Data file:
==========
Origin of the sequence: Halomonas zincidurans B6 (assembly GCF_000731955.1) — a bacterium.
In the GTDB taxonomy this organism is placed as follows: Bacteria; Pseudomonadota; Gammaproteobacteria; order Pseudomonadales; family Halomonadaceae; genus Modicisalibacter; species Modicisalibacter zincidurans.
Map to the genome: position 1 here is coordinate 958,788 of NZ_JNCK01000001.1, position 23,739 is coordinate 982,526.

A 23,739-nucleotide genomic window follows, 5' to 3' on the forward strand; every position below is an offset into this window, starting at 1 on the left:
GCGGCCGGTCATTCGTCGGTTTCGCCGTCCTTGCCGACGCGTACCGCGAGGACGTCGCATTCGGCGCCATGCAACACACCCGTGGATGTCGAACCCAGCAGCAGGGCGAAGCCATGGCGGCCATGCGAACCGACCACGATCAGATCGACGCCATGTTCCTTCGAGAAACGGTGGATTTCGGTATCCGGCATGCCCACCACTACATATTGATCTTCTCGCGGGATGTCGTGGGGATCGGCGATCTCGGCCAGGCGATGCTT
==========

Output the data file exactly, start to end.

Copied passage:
Origin of the sequence: Halomonas zincidurans B6 (assembly GCF_000731955.1) — a bacterium.
In the GTDB taxonomy this organism is placed as follows: Bacteria; Pseudomonadota; Gammaproteobacteria; order Pseudomonadales; family Halomonadaceae; genus Modicisalibacter; species Modicisalibacter zincidurans.
Map to the genome: position 1 here is coordinate 958,788 of NZ_JNCK01000001.1, position 23,739 is coordinate 982,526.

A 23,739-nucleotide genomic window follows, 5' to 3' on the forward strand; every position below is an offset into this window, starting at 1 on the left:
GCGGCCGGTCATTCGTCGGTTTCGCCGTCCTTGCCGACGCGTACCGCGAGGACGTCGCATTCGGCGCCATGCAACACACCCGTGGATGTCGAACCCAGCAGCAGGGCGAAGCCATGGCGGCCATGCGAACCGACCACGATCAGATCGACGCCATGTTCCTTCGAGAAACGGTGGATTTCGGTATCCGGCATGCCCACCACTACATATTGATCTTCTCGCGGGATGTCGTGGGGATCGGCGATCTCGGCCAGGCGATGCTT